Two months ago, West Virginia state Sen. Richard Ojeda warned his fellow lawmakers of the danger of denying pleas from teachers for a pay raise.
“We’re not listening to our teachers,” Ojeda, a Democrat, said during a Senate session on Jan. 17. “You’re sitting on a powder keg.”
He was right. A strike by teachers gripped every school district in the state for nine days — until the Legislature passed a 5% raise Tuesday and Republican Gov. Jim Justice signed it into law. The raise will apply to all state public employees.
The drama in West Virginia has emboldened teachers and public-employee unions across the U.S.
In Oklahoma, teachers and school districts inspired by the strike continued to take steps to prepare for a possible statewide walkout of their own. Administrators at two of the state’s largest school districts, in Tulsa and Oklahoma City, have signaled their readiness to shut down schools to push the Legislature for more funding for teacher pay.
“The Oklahoma City Public Schools Board of Education is in full support of our teachers and stands ready to take any steps necessary to improve conditions for our teachers — including a districtwide suspension of classes,” the district said in a resolution approved Monday.
The bug may have also spread to Arizona — a state that, like Oklahoma and West Virginia, is near the bottom of the nation’s ranks for teacher pay by some measures. On Wednesday, Arizona teachers plan to wear red as a visual demonstration in support of higher funding from state lawmakers.
In West Virginia, rank-and-file union members rejected a deal their own union leaders had made with legislators and refused to back down until a raise had been signed into law. It was the first teachers’ strike in the state since 1990.
Chants of “Back to school!” broke out in the halls of the Capitol after lawmakers approved the pay increase. Teachers also sang West Virginia folk anthem “Take Me Home, Country Roads,” by John Denver: “Country roads, take me home, to the place where I belong: West Virginia.”
“What a good day,” the governor said at a news conference, expressing eagerness to get students back to school as teachers cheered. “Our children have suffered enough.”
“Yes, they have,” a woman called out from the crowd.
Christine Campbell, president of the American Federation of Teachers’ West Virginia branch, said in a statement: “This is a huge victory and symbol of respect for every teacher and school support staff member in the state of West Virginia.”
“The strike and its strong outcome should be seen as a shot across the bow to every lawmaker who may underestimate the support teachers have, the hard job they do and their willingness to stand up for what they deserve as they educate the next generation,” she said.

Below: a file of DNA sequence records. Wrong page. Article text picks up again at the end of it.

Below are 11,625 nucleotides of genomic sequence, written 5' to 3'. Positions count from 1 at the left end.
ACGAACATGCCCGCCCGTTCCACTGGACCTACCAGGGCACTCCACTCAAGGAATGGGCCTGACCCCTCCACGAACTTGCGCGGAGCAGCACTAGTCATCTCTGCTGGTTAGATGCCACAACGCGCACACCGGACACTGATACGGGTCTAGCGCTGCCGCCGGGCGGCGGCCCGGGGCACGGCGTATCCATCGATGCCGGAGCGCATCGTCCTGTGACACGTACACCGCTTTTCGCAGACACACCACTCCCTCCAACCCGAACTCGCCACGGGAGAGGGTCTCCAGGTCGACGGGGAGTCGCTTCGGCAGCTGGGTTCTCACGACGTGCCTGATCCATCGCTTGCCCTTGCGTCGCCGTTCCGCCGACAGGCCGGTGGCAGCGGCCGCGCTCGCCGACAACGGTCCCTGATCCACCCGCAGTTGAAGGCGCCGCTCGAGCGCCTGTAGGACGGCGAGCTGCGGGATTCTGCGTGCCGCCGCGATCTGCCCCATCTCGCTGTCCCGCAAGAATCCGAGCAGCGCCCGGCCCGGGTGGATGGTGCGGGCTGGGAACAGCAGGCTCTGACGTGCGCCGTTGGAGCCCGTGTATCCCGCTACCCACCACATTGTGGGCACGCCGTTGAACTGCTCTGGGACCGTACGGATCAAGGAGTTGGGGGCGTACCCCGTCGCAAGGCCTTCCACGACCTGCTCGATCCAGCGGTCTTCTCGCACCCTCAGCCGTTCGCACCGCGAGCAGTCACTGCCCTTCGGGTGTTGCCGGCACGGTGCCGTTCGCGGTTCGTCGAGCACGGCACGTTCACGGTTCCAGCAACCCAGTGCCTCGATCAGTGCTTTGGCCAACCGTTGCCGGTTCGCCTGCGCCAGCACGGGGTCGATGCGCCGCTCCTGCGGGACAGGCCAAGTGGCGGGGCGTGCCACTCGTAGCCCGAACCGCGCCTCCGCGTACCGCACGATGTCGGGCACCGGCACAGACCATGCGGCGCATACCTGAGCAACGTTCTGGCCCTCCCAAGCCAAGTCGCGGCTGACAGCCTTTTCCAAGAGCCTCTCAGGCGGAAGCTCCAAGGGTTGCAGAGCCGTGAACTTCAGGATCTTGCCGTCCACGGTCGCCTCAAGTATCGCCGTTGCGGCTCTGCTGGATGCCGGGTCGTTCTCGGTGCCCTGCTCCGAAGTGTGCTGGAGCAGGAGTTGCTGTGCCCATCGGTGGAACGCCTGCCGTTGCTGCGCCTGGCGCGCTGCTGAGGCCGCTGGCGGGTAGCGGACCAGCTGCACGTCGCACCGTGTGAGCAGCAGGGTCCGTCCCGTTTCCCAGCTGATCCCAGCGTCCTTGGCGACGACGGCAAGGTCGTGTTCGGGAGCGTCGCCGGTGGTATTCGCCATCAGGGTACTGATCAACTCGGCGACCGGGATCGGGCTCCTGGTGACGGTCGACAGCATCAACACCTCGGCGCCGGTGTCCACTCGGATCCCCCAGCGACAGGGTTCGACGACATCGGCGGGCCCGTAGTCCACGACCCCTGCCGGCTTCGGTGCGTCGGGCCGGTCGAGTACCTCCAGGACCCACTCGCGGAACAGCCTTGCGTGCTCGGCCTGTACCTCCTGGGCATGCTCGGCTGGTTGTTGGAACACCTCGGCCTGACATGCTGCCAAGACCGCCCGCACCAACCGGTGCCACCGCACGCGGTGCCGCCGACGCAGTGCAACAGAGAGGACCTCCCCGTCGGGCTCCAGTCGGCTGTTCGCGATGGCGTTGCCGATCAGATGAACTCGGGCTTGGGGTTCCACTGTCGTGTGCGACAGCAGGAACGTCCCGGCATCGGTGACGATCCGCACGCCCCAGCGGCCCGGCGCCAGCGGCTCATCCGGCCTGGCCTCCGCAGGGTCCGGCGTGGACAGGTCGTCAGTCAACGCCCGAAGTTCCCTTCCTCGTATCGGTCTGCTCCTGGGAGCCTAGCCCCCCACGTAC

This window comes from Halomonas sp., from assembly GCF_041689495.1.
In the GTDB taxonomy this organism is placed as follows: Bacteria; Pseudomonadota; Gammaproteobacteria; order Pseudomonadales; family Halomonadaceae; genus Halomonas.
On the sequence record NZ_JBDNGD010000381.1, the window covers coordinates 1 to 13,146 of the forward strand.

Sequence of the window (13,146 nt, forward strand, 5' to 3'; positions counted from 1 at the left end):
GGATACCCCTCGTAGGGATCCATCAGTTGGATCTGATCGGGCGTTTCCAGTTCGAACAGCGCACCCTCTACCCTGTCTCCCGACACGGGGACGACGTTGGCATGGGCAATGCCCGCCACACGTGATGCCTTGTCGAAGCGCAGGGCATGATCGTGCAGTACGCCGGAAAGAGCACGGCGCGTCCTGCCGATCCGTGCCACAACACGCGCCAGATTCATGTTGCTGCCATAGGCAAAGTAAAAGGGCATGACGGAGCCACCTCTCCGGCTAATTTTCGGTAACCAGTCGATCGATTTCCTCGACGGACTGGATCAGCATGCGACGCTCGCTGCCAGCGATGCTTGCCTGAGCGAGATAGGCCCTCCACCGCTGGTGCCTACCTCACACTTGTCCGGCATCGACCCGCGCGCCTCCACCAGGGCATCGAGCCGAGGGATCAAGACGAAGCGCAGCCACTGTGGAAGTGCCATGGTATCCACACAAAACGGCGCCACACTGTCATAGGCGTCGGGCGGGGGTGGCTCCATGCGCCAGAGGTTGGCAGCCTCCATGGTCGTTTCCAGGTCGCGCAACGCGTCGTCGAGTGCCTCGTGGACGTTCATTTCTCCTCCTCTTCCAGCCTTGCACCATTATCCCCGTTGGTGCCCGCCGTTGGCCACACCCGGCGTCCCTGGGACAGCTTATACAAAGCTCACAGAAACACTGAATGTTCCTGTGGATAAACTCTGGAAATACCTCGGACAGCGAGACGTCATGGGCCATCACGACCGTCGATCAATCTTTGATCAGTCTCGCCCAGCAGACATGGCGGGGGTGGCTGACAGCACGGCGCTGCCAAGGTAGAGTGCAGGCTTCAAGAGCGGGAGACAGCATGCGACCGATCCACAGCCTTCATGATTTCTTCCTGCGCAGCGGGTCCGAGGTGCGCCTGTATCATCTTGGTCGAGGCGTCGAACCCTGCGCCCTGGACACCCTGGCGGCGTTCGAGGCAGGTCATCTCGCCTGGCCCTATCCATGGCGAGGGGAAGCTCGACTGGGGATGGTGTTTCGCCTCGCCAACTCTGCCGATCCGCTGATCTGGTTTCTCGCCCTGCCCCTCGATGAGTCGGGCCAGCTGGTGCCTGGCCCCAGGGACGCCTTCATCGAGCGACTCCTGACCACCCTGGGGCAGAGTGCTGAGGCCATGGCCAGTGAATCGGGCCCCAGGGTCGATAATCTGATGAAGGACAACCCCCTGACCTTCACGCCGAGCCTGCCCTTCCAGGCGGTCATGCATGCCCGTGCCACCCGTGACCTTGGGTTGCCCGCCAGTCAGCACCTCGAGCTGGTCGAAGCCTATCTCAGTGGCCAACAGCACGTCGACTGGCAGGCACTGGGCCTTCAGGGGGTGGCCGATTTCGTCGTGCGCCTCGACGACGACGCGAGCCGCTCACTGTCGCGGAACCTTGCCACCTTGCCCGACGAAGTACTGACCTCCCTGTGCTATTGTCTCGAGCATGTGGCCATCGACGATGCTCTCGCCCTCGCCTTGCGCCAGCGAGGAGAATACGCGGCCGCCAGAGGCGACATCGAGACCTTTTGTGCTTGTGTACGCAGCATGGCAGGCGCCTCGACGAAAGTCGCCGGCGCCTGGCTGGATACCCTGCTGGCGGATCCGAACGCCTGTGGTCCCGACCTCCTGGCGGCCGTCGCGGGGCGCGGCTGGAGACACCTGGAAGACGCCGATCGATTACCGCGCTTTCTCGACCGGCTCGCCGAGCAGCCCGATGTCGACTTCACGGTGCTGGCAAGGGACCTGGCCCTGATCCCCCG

But the victory only concludes what is likely to be the first round in a larger war.
The state still awaits an uneasy discussion over how to control soaring healthcare costs that were at the core of many teachers’ decisions to go on strike in the first place.
As healthcare costs have continued to rise, employees had been asked to pay higher premiums, which teachers said would effectively cut their pay each year. The premiums cover 20% of the cost of insurance provided to state employees by the Public Employees Insurance Agency.
After teachers started their strike, the governor said the state would freeze premiums while a task force studied how to control the cost of insurance. Justice said Tuesday that appointments to the task force would be completed by Thursday.
“Let me tell you, we’ve got more business to tend to,” he said at the news conference. “A lot more business to tend to.”
Daniel Summers, 35, a high school business and English teacher in Monongalia County, said the raise would boost his annual salary by about $2,000, which he expected to spend on day care for his two small children.
“I’m certainly very comfortable going back to the classroom based off of this, but I don’t think we’re done,” he said.
If state lawmakers don’t address the rising insurance premiums, he said, “my insurance premiums will probably eat up the raise pretty quickly.”
The state also has to decide how to finance the 5% raise. Some lawmakers suggested the money might have to come from cuts to programs including Medicaid.
But the governor told teachers “there’s not a chance on this planet that that’s going to be the case,” drawing cheers from the crowd.
The political pressure is on.
The teachers and their supporters expressed hope that the energy generated by the strike would carry over into November’s midterm election and beyond.
“We need to definitely make sure that as election time comes up, we are watching who’s going to stand with public employees in this state and who’s not,” Summers said.
Ojeda, the Democratic legislator, said in an interview, “The eyes of the nation are upon us, and right now what they are seeing is how the leadership of this state treats its working-class citizens.”
Then he made another prediction: that the energy of the strike would boost state Democrats, who have been losing ground to Republicans.
“If the people remember in November, we are going to have a blue wave in West Virginia,” he said.
Matt Pearce is a national reporter for The Times. Follow him on Twitter at @mattdpearce.